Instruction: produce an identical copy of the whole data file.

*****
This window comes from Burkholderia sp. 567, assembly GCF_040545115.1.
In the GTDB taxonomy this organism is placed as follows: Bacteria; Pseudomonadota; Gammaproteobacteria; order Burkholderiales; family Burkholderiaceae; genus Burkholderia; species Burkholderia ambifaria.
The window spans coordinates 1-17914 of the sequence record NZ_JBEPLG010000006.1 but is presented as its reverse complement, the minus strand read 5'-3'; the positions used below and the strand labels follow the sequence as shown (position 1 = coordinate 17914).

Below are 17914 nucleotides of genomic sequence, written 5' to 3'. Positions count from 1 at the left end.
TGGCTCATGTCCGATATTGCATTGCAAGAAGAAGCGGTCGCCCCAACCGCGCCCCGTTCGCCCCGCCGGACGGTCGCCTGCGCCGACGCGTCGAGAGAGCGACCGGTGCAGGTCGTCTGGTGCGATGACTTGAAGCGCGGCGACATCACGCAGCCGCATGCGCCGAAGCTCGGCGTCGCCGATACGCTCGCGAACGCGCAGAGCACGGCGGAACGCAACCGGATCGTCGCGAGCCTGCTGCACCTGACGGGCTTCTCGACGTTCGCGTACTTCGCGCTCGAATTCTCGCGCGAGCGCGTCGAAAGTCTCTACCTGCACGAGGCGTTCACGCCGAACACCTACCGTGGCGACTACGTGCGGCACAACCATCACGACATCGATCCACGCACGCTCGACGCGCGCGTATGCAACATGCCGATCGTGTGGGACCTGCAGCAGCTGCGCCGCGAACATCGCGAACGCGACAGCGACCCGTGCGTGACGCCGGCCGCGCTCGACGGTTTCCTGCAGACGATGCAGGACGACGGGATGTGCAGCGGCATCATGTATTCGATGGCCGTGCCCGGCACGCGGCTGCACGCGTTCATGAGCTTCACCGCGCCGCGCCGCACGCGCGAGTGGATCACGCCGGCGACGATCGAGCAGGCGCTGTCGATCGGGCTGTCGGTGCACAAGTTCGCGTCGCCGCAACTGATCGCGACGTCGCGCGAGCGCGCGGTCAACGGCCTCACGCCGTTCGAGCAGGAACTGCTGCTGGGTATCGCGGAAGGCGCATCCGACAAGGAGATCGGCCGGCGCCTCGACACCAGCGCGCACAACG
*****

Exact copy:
This window comes from Burkholderia sp. 567, assembly GCF_040545115.1.
In the GTDB taxonomy this organism is placed as follows: Bacteria; Pseudomonadota; Gammaproteobacteria; order Burkholderiales; family Burkholderiaceae; genus Burkholderia; species Burkholderia ambifaria.
The window spans coordinates 1-17914 of the sequence record NZ_JBEPLG010000006.1 but is presented as its reverse complement, the minus strand read 5'-3'; the positions used below and the strand labels follow the sequence as shown (position 1 = coordinate 17914).

Below are 17914 nucleotides of genomic sequence, written 5' to 3'. Positions count from 1 at the left end.
TGGCTCATGTCCGATATTGCATTGCAAGAAGAAGCGGTCGCCCCAACCGCGCCCCGTTCGCCCCGCCGGACGGTCGCCTGCGCCGACGCGTCGAGAGAGCGACCGGTGCAGGTCGTCTGGTGCGATGACTTGAAGCGCGGCGACATCACGCAGCCGCATGCGCCGAAGCTCGGCGTCGCCGATACGCTCGCGAACGCGCAGAGCACGGCGGAACGCAACCGGATCGTCGCGAGCCTGCTGCACCTGACGGGCTTCTCGACGTTCGCGTACTTCGCGCTCGAATTCTCGCGCGAGCGCGTCGAAAGTCTCTACCTGCACGAGGCGTTCACGCCGAACACCTACCGTGGCGACTACGTGCGGCACAACCATCACGACATCGATCCACGCACGCTCGACGCGCGCGTATGCAACATGCCGATCGTGTGGGACCTGCAGCAGCTGCGCCGCGAACATCGCGAACGCGACAGCGACCCGTGCGTGACGCCGGCCGCGCTCGACGGTTTCCTGCAGACGATGCAGGACGACGGGATGTGCAGCGGCATCATGTATTCGATGGCCGTGCCCGGCACGCGGCTGCACGCGTTCATGAGCTTCACCGCGCCGCGCCGCACGCGCGAGTGGATCACGCCGGCGACGATCGAGCAGGCGCTGTCGATCGGGCTGTCGGTGCACAAGTTCGCGTCGCCGCAACTGATCGCGACGTCGCGCGAGCGCGCGGTCAACGGCCTCACGCCGTTCGAGCAGGAACTGCTGCTGGGTATCGCGGAAGGCGCATCCGACAAGGAGATCGGCCGGCGCCTCGACACCAGCGCGCACAACG